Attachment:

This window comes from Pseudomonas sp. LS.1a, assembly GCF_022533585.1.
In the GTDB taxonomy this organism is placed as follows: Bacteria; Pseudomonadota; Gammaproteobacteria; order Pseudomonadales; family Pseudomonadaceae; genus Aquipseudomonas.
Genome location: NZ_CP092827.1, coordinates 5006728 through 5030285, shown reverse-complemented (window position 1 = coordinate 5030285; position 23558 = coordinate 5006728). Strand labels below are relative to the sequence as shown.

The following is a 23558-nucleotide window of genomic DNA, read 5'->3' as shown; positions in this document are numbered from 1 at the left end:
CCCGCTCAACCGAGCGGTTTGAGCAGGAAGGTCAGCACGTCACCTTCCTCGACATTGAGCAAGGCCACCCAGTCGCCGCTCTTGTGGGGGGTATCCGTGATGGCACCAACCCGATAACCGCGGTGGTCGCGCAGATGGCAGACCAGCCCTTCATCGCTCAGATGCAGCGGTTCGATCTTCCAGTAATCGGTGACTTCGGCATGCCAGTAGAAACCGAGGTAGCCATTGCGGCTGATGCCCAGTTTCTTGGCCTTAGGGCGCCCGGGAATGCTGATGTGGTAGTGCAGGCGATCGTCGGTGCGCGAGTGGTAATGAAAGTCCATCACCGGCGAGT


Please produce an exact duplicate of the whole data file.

This window comes from Pseudomonas sp. LS.1a, assembly GCF_022533585.1.
In the GTDB taxonomy this organism is placed as follows: Bacteria; Pseudomonadota; Gammaproteobacteria; order Pseudomonadales; family Pseudomonadaceae; genus Aquipseudomonas.
Genome location: NZ_CP092827.1, coordinates 5006728 through 5030285, shown reverse-complemented (window position 1 = coordinate 5030285; position 23558 = coordinate 5006728). Strand labels below are relative to the sequence as shown.

The following is a 23558-nucleotide window of genomic DNA, read 5'->3' as shown; positions in this document are numbered from 1 at the left end:
CCCGCTCAACCGAGCGGTTTGAGCAGGAAGGTCAGCACGTCACCTTCCTCGACATTGAGCAAGGCCACCCAGTCGCCGCTCTTGTGGGGGGTATCCGTGATGGCACCAACCCGATAACCGCGGTGGTCGCGCAGATGGCAGACCAGCCCTTCATCGCTCAGATGCAGCGGTTCGATCTTCCAGTAATCGGTGACTTCGGCATGCCAGTAGAAACCGAGGTAGCCATTGCGGCTGATGCCCAGTTTCTTGGCCTTAGGGCGCCCGGGAATGCTGATGTGGTAGTGCAGGCGATCGTCGGTGCGCGAGTGGTAATGAAAGTCCATCACCGGCGAGT